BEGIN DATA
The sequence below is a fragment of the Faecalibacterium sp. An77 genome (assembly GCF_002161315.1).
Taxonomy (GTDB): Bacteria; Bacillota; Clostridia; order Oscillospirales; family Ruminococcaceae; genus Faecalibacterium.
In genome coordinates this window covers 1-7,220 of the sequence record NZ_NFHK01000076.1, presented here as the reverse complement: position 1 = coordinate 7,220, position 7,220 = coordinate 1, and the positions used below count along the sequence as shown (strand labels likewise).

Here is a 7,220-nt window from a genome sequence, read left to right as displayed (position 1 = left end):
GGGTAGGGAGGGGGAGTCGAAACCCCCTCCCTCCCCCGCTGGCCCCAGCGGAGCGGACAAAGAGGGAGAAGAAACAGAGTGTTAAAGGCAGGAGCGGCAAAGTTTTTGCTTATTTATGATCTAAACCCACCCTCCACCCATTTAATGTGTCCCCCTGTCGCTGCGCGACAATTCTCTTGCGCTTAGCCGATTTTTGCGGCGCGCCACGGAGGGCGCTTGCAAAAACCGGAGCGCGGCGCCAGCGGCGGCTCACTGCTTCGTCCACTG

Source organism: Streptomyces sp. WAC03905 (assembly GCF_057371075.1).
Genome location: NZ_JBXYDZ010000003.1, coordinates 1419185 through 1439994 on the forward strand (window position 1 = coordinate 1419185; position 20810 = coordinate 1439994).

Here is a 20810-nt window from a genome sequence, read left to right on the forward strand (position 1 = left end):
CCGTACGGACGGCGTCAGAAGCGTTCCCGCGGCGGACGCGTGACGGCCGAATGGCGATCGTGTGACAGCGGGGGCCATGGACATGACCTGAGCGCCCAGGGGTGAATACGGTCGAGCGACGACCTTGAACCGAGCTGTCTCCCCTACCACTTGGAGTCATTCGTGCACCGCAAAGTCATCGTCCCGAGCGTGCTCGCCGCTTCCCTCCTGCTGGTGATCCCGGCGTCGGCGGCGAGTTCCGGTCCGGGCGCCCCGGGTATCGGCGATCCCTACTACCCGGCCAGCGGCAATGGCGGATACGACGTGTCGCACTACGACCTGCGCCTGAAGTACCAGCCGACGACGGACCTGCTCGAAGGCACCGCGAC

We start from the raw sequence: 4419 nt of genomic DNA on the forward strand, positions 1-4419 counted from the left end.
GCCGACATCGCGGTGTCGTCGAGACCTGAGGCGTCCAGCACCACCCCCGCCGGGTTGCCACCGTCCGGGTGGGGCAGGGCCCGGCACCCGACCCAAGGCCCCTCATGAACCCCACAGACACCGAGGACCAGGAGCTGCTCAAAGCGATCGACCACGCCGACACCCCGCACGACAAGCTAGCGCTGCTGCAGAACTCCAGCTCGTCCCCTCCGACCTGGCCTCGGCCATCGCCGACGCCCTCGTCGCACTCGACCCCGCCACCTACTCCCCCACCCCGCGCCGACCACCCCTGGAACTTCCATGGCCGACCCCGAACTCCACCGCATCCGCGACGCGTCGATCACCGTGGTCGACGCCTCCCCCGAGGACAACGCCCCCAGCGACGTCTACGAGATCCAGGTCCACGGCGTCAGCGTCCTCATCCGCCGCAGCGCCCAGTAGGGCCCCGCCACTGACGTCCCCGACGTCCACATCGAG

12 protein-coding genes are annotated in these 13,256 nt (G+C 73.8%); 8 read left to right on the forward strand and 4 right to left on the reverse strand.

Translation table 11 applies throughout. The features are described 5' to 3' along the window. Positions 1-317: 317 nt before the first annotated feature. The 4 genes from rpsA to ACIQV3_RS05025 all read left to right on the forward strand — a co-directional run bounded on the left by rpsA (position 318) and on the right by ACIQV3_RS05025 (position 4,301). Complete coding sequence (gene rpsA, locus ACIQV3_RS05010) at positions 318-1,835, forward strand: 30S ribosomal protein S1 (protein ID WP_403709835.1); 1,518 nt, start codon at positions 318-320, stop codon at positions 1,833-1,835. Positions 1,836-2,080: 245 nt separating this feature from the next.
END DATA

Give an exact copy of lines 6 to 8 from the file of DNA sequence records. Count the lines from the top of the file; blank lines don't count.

Source organism: Streptomyces sp. WAC03905 (assembly GCF_057371075.1).
Genome location: NZ_JBXYDZ010000003.1, coordinates 1419185 through 1439994 on the forward strand (window position 1 = coordinate 1419185; position 20810 = coordinate 1439994).

Here is a 20810-nt window from a genome sequence, read left to right on the forward strand (position 1 = left end):